You mention electric vehicle charging stations. So even in this petroleum-rich part of the world, alternative forms of transportation are gaining traction?

Yes, even though it seems counterintuitive. But governments realize that the status quo must change over time for the future of their economies and for the planet. There is interest in exploring alternative fuel sources, and investments are already happening. Did you know that the world’s largest single-site solar farm is located in Abu Dhabi? Most people are surprised to hear this.

Electric car ilustration on top of a forrest of trees.

How will industry players know which of these services to prioritize?

The data will tell them. That is why micro-segmentation of consumer data is so important to building the fuel station of the future. There are different consumer personas to consider. There is a lot of driving among the seven Emirates, which means there are a lot of people driving longer distances. They are going to want to fuel up, rest up and get a bite to eat at the station. These long-ride consumers obviously have different needs than people driving—or being driven—on short trips or daily commutes.

“There has to be something fundamentally different [about the fuel station] that excites consumers and fills an unmet need.”

You mention data. Is the industry equipped to extract value from data?

Fuel retailers have to be. Data is the currency of customer experience. Machine learning will be critical here. The industry needs to feed algorithms with rafts of point-of-sale data to create targeted offers. Machine learning can do this at speed and scale.

To push a personalized offer based on past behavior to a customer as he or she is driving up to a fuel station, the station itself will be an essential component sooner than many fuel retailers realize. This takes an extensive data lake with robust analytics, and it has to happen essentially in real-time. Machine learning and artificial intelligence make it possible to make sense of and manipulate data at this pace and specificity.

For example, we helped a large global oil company collect data for about seven million consumers. For the first time, the company was able to build rich customer profiles and better understand their behaviors so they could provide more personalized offerings—which in turn has increased the company’s market share.

Do you envision fuel retailers working with partners to provide retail services?

I certainly do. This is happening today. For example, there are McDonald’s restaurants in Abu Dhabi National Oil Company (ADNOC) stations, the UAE’s state-owned oil company. I do think the industry will expand the kind of partnerships it has so that it can provide services beyond the typical food and beverage and convenience offerings. A partnership with Amazon, and the installation of Amazon lockers is not out of the question here.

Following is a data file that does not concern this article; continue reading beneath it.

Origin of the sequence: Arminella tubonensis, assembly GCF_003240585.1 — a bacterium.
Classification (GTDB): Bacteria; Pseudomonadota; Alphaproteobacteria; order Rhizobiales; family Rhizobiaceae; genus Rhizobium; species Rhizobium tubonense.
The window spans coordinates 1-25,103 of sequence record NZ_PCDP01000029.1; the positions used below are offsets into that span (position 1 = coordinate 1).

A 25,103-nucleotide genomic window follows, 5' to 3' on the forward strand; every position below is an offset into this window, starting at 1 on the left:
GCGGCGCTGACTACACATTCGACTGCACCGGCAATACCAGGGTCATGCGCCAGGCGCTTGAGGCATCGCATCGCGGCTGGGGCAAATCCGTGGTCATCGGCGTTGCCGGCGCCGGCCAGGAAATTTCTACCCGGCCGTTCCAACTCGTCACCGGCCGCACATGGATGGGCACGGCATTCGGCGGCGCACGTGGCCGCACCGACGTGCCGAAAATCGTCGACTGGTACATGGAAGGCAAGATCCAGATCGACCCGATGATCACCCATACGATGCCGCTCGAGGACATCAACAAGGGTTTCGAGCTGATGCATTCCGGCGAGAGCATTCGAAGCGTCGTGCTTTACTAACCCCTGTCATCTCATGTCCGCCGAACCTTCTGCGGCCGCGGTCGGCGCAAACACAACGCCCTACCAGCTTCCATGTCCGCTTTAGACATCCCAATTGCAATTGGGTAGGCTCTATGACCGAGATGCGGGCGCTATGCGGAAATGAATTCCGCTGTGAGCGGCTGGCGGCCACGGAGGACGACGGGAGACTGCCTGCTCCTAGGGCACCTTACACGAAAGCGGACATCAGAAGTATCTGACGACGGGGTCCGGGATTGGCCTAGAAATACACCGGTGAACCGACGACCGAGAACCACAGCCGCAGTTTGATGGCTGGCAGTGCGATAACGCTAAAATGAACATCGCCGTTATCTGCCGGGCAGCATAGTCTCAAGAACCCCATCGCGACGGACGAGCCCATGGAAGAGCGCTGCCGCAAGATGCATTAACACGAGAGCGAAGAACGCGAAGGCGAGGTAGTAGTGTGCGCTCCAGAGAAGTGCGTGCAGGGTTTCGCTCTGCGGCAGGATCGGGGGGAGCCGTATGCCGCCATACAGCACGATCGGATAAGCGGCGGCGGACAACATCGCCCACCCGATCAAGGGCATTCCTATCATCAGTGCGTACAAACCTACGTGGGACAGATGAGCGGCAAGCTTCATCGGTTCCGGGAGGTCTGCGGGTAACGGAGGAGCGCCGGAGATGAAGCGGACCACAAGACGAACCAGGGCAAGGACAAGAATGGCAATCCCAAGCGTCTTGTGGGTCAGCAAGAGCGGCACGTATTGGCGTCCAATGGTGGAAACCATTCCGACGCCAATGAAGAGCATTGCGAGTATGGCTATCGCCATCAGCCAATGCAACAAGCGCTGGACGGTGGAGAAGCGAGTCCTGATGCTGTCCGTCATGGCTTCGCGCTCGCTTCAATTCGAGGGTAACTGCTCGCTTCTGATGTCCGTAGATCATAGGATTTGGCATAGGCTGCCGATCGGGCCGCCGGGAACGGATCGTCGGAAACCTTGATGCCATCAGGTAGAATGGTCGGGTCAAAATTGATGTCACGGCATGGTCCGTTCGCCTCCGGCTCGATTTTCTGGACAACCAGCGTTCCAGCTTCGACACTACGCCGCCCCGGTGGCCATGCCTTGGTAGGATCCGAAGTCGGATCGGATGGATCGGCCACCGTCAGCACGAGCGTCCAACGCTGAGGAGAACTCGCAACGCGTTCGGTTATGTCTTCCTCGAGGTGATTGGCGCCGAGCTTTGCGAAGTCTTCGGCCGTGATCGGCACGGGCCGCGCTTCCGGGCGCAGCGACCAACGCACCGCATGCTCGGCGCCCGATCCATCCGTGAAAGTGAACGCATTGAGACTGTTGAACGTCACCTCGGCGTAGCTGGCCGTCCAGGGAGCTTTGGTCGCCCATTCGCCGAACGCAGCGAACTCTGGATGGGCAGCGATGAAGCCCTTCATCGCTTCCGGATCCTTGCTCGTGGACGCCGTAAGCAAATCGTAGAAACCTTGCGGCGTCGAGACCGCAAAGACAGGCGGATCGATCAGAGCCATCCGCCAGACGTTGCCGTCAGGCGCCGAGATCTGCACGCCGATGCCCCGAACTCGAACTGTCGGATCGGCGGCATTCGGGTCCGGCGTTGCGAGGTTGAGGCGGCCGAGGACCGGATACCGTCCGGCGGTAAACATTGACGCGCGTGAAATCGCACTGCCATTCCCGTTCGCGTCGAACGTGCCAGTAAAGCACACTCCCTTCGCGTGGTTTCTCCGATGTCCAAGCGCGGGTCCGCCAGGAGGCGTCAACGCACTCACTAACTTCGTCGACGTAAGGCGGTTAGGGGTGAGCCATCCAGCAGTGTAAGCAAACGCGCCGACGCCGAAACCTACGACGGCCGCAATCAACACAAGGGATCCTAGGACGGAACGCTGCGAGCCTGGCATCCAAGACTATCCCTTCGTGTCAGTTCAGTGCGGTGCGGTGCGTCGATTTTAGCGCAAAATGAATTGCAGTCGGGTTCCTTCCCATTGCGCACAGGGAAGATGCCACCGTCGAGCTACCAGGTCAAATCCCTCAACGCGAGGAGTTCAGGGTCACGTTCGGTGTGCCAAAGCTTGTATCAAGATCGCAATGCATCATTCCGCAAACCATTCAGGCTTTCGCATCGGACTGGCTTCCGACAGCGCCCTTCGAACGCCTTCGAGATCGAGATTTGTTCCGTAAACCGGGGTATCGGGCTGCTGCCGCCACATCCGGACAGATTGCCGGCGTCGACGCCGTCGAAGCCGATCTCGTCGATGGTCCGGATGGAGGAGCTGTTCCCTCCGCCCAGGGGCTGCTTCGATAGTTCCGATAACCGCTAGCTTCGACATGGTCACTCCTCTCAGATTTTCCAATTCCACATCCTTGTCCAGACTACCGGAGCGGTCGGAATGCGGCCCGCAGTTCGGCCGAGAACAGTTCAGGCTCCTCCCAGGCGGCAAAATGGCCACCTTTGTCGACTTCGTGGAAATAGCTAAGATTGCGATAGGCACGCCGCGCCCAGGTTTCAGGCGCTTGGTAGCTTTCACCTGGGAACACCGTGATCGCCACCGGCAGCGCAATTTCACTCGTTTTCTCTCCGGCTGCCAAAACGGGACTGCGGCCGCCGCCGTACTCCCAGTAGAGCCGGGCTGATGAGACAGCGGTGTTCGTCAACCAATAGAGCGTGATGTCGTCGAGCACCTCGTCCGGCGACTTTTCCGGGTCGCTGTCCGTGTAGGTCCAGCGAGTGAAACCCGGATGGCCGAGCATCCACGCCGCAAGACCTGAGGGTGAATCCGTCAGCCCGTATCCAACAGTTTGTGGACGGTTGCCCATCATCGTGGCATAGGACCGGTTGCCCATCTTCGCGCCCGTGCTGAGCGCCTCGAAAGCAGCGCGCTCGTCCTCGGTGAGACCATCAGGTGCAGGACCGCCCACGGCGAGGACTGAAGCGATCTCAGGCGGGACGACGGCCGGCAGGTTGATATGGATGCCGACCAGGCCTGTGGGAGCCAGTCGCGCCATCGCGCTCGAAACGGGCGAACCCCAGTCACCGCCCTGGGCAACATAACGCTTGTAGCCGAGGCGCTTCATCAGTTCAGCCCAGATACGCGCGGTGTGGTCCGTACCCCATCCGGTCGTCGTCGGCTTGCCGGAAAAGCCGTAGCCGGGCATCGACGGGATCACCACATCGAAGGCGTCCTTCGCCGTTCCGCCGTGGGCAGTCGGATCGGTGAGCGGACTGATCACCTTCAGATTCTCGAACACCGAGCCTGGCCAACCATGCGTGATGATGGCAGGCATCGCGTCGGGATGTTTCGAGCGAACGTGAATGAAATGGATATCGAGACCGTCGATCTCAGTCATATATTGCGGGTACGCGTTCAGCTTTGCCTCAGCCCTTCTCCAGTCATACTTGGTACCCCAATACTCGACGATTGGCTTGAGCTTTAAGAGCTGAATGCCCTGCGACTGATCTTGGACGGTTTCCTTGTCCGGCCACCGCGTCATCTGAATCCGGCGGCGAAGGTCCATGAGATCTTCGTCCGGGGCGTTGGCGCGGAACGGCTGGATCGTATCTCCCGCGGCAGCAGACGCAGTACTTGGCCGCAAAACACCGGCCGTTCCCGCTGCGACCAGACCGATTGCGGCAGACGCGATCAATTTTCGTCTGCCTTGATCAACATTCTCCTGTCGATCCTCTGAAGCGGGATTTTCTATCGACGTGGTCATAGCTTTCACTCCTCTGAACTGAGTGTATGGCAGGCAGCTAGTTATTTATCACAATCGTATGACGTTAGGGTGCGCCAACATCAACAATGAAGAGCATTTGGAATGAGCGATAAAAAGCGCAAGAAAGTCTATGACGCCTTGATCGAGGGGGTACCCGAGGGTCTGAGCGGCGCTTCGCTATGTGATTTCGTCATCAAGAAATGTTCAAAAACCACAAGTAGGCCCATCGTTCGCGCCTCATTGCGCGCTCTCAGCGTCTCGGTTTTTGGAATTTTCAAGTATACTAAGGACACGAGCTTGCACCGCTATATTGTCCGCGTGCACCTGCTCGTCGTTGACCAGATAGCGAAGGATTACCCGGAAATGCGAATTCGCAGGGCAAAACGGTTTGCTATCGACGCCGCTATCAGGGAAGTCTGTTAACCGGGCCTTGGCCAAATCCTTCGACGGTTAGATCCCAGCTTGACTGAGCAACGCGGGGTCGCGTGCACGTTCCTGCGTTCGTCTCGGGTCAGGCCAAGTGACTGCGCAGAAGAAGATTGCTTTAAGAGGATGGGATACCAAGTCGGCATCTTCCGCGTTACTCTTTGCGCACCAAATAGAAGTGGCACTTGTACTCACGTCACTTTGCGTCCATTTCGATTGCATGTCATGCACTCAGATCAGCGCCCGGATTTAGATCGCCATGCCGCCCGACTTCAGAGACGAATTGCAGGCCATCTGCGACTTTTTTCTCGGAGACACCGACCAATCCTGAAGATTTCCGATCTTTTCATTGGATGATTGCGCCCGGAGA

Five years from now, is pumping gas still going to be the top reason people go to the fuel station?

There is no reason why it can’t be something else—something that we don’t even call a fuel station anymore. This will take a completely new value proposition. You can have better food and more convenience offerings, but that still doesn’t move the needle on the station as we know it today. There has to be something fundamentally different that excites consumers and fills an unmet need.

Illustration of a fuel pump pointing to groceries

“Fuel retailers don’t have to transform overnight.They need to prioritize changes that make the most sense for the business.”

What does the industry need to start doing today to get to this future state?

Every player needs to have an objective view of where they are on the maturity scale. They also need to invest in market research and analyze their own data to do the kind of crystal ball gazing that we are doing in this conversation. What is the art of the possible? Players also need to localize ideas and solutions that have proved successful in markets in Europe and North America.

This could seem like an overwhelming undertaking.

It doesn’t have to be. Fuel retailers don’t have to transform overnight. They need to prioritize changes that make the most sense for the business, and pursue those in an agile, iterative manner. In these countries, the fuel station of the future will be born from a continual evolution. I think there are a lot of exciting things ahead to create a destination that people visit out of choice, not necessity.

Illustration of an energy station in a crystal ball.


  1. BCC Research, “Gasoline Stations: Global Markets to 2022,” May 2018
Ujjwal Deb
Ujjwal Deb
Vice President